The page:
With 4 of our 7 kids in glasses, you would think I would’ve had our little guy, Seth, to the optometrist by his 1st birthday. But I didn’t.
Fortunately, our pediatrician suggested we get Seth’s eyes checked at his 2-year well-child visit.
We’d seen some of the signs and symptoms: head tilting (chin to chest) while focusing on something or someone across the room, and watery eyes during story book time. But when he started wearing Mama’s reading glasses to look at his favorite picture books, we knew our doctor was on to something.
Because young children’s lenses are extremely flexible, their eyes can adapt and make up for many diopters of refractive error. As a new mom 20+ years ago, I would’ve never considered taking in a pre-reader for an eye exam, because I thought they would need to read the letter chart. That is not so; a skilled pediatric optometrist can accurately prescribe eyeglasses using dilation drops and then placing corrective lenses in front of the eyes. Seth didn’t care much for the exam, but it was quick and needful.
Listed below are signs that may indicate a vision problem. While some of these may seem obvious, it is surprising how easy it can be to overlook the more subtle signs during the busyness of life.
- Sitting close to the TV or holding a book too close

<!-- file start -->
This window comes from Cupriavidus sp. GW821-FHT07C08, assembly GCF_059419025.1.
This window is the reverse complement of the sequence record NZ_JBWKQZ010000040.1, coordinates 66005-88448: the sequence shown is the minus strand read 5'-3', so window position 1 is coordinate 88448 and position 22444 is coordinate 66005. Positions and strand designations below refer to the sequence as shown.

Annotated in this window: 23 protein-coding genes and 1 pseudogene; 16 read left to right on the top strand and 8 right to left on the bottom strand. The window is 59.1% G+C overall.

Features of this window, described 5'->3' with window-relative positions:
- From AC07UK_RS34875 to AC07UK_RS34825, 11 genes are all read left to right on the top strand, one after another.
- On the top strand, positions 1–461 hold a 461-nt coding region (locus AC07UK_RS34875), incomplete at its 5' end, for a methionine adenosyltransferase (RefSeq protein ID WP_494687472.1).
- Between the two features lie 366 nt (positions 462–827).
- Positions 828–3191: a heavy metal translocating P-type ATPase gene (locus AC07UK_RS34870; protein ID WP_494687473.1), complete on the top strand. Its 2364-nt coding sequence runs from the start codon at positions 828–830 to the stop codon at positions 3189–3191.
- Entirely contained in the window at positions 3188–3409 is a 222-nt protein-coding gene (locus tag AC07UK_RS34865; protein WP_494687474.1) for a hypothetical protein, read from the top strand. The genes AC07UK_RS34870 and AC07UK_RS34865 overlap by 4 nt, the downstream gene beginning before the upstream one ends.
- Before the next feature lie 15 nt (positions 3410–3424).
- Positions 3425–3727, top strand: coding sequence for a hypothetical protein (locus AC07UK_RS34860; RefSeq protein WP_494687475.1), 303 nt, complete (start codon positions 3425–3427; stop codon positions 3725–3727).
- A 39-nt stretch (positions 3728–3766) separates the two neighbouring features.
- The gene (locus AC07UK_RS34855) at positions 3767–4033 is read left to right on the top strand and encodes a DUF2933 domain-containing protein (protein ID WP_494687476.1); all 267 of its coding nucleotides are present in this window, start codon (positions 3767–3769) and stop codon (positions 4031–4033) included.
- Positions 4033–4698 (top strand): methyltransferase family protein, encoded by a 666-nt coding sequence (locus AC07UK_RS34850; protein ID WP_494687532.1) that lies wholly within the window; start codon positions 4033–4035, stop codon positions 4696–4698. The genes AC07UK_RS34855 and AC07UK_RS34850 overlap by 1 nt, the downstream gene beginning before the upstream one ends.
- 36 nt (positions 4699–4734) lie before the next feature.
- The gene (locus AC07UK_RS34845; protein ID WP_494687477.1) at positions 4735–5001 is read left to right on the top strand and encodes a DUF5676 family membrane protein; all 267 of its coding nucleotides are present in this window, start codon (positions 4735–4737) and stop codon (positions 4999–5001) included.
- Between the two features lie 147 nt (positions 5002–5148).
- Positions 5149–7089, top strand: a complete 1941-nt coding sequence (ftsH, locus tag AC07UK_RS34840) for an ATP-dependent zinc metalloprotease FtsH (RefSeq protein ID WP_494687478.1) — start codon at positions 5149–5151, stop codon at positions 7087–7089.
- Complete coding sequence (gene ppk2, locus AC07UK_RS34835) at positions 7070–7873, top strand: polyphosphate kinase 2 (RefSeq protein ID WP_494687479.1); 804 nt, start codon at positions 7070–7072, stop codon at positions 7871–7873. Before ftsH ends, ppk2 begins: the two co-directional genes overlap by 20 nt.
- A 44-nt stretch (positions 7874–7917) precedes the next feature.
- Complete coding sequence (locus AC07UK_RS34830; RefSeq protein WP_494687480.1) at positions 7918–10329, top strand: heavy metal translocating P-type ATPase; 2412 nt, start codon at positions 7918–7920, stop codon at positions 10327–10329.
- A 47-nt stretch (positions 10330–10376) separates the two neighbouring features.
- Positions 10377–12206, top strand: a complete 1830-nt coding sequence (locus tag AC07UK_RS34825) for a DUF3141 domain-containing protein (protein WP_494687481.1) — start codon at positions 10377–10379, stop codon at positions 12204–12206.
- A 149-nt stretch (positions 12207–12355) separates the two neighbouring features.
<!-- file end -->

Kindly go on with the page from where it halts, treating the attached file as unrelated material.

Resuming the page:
- Tilting their head
- Frequently rubbing their eyes
- Short attention span for the child’s age
- Turning of an eye in or out
- Sensitivity to light
- Difficulty with eye-hand-body coordination when playing ball or bike riding
- Avoiding coloring activities, puzzles and other detailed activities
- Accident-prone, as in often walking into corners of walls or furniture
- In older children, complaints of tired eyes or saying, “I think I need glasses.”
- Learning difficulties in school
If you have a strong family history of vision problems or you suspect a problem, it is a good idea to get your children to an optometrist earlier versus later. Two weeks after bringing home his new glasses, Seth is starting to take them off less often and prefers to keep them on for close-up work. Tonight was the first night I had to take them off for him before he went to bed.
He is pictured below getting a good look at Rex and Woody for the first time. The ability to see clearly and see well – what a blessing!